Bridging heritage, development gap
Project's leader confident plan can satisfy both sides - but process won't be painless
The Daily News
Nobody ever said settling the decades-old conflict between developers and heritage enthusiasts in downtown Halifax was going to be easy.
Tonight, HRM by Design will unveil its blueprint, detailing - among other suggestions - proposed height limitations for every site from Cogswell to Inglis Street and South Park Street to the waterfront. It should come as no surprise that in the weeks leading up to the public meeting, both sides have registered their discontent.
Fearing the onslaught of high-rises in the downtown core, groups such as the Nova Scotia Heritage Trust and the Old South End Neighbourhood Watch hosted a meeting of their own to highlight the importance of "human-scale development."
Meanwhile, Stephen Lund, the president and CEO of Nova Scotia Business Inc., spoke out against what he perceived to be severe height limitations in prime locations, which could discourage developers from building the Class A office space the city so desperately needs.
According to Andy Fillmore, HRM by Design's project manager - and informal peacemaker - a good compromise can't be painless.
"This project is about creating change, and if we don't feel a little bit of pain, then we're not changing," he said.
Of utmost importance, Fillmore says, is the realization that setting definitive height guidelines will mean a new era of development in downtown Halifax.
"The message that we heard loud and clear from developers ... is restrict our heights, protect the heritage, but just tell us what the rules of the game are in a way that we can understand them. And I think that's exactly what we've done," Fillmore said.
When the public gets its first glimpse of the proposed height framework, it will see why the team has had to tread lightly. No fewer than 12 viewplanes from Citadel Hill to the harbour generally limit heights to about 95 feet, or nine commercial storeys, on many downtown plots. In addition, HRM by Design is endorsing the Barrington Street Heritage Conservation District, which demands a buffer zone with lower heights.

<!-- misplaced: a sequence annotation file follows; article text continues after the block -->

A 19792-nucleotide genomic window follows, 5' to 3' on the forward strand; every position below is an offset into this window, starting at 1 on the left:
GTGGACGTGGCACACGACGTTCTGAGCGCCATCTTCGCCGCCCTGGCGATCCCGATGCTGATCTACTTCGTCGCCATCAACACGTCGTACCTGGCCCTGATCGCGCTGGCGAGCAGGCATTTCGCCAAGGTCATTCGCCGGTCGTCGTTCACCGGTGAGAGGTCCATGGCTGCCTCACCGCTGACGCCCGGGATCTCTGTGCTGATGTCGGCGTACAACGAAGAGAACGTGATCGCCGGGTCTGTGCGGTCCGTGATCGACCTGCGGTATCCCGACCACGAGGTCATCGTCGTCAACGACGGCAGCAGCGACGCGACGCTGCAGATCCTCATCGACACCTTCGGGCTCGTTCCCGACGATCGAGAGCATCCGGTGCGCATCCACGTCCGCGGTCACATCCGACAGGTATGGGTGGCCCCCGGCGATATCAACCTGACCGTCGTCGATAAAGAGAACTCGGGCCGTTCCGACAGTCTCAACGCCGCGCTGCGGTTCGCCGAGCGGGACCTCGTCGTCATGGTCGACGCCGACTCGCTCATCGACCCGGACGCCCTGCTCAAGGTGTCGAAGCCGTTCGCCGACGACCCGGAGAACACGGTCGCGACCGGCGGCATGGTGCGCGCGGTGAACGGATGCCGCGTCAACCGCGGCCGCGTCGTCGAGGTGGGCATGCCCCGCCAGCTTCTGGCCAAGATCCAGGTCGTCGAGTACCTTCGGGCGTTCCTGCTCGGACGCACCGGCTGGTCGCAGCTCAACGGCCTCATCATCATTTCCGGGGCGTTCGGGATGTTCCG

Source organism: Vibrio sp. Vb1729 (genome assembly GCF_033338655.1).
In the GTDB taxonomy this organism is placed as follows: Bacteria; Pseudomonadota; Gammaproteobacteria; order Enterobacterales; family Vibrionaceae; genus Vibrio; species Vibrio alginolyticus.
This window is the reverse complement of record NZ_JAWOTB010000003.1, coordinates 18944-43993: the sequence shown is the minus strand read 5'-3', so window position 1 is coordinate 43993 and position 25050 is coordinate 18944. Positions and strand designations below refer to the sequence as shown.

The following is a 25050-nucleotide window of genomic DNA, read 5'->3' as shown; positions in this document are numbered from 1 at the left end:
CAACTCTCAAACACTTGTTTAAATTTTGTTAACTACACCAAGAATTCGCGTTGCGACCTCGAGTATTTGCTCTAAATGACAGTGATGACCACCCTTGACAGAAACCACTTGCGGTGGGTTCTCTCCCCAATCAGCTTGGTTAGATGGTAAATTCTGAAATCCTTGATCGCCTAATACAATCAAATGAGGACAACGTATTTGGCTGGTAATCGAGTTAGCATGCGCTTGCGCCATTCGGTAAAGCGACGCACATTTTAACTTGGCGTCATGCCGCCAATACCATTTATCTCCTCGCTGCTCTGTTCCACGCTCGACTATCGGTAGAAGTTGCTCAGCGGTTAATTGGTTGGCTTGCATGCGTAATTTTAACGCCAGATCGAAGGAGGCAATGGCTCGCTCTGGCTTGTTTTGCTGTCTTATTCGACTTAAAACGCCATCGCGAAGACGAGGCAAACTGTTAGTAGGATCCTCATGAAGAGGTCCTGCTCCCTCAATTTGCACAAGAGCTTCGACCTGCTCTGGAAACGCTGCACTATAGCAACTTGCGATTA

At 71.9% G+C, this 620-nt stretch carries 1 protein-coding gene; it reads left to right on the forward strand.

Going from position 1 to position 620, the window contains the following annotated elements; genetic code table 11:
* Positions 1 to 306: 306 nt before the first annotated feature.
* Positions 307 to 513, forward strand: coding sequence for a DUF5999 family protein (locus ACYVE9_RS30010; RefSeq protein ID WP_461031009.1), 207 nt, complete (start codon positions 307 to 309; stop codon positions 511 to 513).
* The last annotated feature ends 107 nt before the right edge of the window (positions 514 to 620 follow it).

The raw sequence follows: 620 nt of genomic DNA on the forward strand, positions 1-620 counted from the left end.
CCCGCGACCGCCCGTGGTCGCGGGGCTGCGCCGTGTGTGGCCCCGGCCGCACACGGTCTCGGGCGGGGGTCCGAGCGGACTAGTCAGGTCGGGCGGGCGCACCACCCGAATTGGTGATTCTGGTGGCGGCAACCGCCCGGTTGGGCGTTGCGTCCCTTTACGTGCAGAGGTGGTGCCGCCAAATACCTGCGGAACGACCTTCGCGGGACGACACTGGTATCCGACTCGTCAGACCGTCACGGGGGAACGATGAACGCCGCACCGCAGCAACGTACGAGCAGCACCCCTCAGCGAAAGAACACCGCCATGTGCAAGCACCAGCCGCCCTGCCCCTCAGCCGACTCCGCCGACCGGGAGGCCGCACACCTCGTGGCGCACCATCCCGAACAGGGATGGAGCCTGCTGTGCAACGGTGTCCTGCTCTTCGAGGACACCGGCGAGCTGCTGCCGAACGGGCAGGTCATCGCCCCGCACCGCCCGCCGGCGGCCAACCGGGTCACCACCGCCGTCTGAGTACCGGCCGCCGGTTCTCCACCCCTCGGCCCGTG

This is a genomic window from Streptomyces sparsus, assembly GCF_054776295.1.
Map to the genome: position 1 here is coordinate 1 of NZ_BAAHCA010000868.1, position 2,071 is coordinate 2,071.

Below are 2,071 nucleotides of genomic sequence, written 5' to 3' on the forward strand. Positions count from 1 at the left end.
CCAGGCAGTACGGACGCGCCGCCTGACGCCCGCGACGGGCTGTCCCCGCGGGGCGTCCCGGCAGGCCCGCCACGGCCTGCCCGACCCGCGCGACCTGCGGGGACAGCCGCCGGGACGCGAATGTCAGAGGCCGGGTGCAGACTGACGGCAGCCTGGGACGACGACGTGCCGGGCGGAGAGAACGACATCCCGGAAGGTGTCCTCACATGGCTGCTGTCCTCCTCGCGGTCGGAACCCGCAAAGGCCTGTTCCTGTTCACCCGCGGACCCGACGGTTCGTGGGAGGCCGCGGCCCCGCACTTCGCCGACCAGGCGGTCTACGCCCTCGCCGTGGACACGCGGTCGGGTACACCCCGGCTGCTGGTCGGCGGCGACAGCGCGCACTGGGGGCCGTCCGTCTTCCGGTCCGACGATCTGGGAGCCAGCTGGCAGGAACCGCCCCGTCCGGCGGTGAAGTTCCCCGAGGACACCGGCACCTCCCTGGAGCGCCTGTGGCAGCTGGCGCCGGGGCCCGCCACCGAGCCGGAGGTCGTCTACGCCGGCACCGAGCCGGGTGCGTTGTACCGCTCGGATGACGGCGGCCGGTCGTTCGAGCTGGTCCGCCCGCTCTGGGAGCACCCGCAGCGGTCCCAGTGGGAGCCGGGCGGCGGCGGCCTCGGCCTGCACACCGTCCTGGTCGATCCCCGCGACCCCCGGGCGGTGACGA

What remains are existing tall buildings, lots that fall outside of the viewplanes and near existing tall buildings, and the Cogswell Interchange, where building height would be limited only by the Citadel ramparts bylaw, capping development at about 20 storeys.
Fillmore said the refined plan primarily reflects the third development scenario presented in September, which called for maximum density where possible, and got the most public praise. The team divided downtown into four areas, based on existing character, and determined it could accommodate about 14 million square feet of development, which is significantly more than the 13 million it had initially estimated.
Although HRM by Design has yet to formally subject the facts and figures to public scrutiny, those with their ears to the ground have already voiced concerns the team will most likely have to contend with.
Ross Cantwell, a real-estate consultant for Colliers International, said it's unlikely a developer would be able to assemble the tenants to construct a large office tower on any single lot.
"When they set these spaces aside and say, 'Yep, that's all we need to accommodate our office demands,' I don't buy it," he said.
Phil Pacey, president of the Nova Scotia Heritage Trust, took particular aim at the sites earmarked for height.
"There are buildings proposed in this scenario which would block views of Halifax Harbour from Citadel Hill," he said.
Lund, who has been briefed on the plan in response to his recent criticism, says the jury is still out.
"At the end of the day, we need to have a strong, vibrant downtown, and I'm not convinced that the current plan in place will allow us to do that. But it's not a done deal, so we'll see what happens," he said.
Despite their trepidation, Fillmore said he hopes to convey the message the plan is "a win for everybody."